shot and Christopher Walken is a pretty decent pool player but he's
still not like you or me, not like a pool player, pool player, but
he's a decent pool player for a citizen. We showed him the shot and
I said, 'Why don't you practice it a few times and then we'll do a
take' and he said, 'No, no, no, no ... let's just shoot the rehearsal,
maybe we'll get lucky.' BOOM! He makes it the first chance. First
time out he drilled it perfectly and we tried to do a couple more
for safety and he never wound up making it again, just on his very
What was funny was - he made it and everybody was - it was supposed
to be rehearsal. He made it and fortunately we all stayed in
character and we just kept on going along with the scene, like he
was supposed to make it."
Cheese: "I know, because when I saw your face just as he made
it, you looked surprised. And it went so well with the movie it was
like - Woah, he knew what he was doing. It was excellent.
Mars: "That was a little movie magic. Then of course, it was
my turn to do it one handed and of course, I missed the first one.
I missed the second one and the crew, my crew, my camera man and
the lighting guy and everybody all started taking bets on how many
times it would take me to make it. But I didn't let them down, I
made it on the fifth try."
Cheese: "I know, people when you say you can do something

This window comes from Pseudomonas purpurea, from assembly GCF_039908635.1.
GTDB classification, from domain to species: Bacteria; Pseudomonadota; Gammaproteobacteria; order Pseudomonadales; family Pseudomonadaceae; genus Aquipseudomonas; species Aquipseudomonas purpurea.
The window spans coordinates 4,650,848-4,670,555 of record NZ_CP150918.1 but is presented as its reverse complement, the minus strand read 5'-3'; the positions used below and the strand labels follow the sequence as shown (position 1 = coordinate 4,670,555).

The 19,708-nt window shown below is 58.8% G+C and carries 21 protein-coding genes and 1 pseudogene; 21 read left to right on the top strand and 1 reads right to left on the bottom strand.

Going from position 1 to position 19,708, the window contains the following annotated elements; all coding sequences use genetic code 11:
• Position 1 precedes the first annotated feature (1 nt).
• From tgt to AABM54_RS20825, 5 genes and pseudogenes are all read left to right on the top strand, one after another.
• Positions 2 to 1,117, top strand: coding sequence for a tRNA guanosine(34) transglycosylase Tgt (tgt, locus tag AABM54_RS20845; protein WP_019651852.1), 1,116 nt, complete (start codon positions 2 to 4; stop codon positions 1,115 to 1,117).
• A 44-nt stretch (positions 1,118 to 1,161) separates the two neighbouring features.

that's when usually you end up not being able to do it, when you
Mars: "That's right. That's a tough shot anyway you slice
Cheese: "It's not a nine out of ten."
Mars: "No, no and one handed with the cameras rolling ..."
Cheese: "... little more pressure."
Mars: "...gets a little tougher."
Cheese: "The movie got delayed time after time at least
from the first release that we had gotten. It made a lot of people
on the Pacific coast and Northwest a little anxious as to when it
was coming out."
Mars: "Oh, good."
Cheese: "Can you shed any light on that? Why it took so long or
what was the delay?"
Mars: "When you're putting all the final pieces together,
you want to make it right. As every pool player in the world knows,
timing is everything. So, when you come out with a movie like this
you don't want to come out when it's coming up against a big James
Bond movie and you don't want it coming up against The Lord of the
Rings movie. You want to release it at a time when everybody wants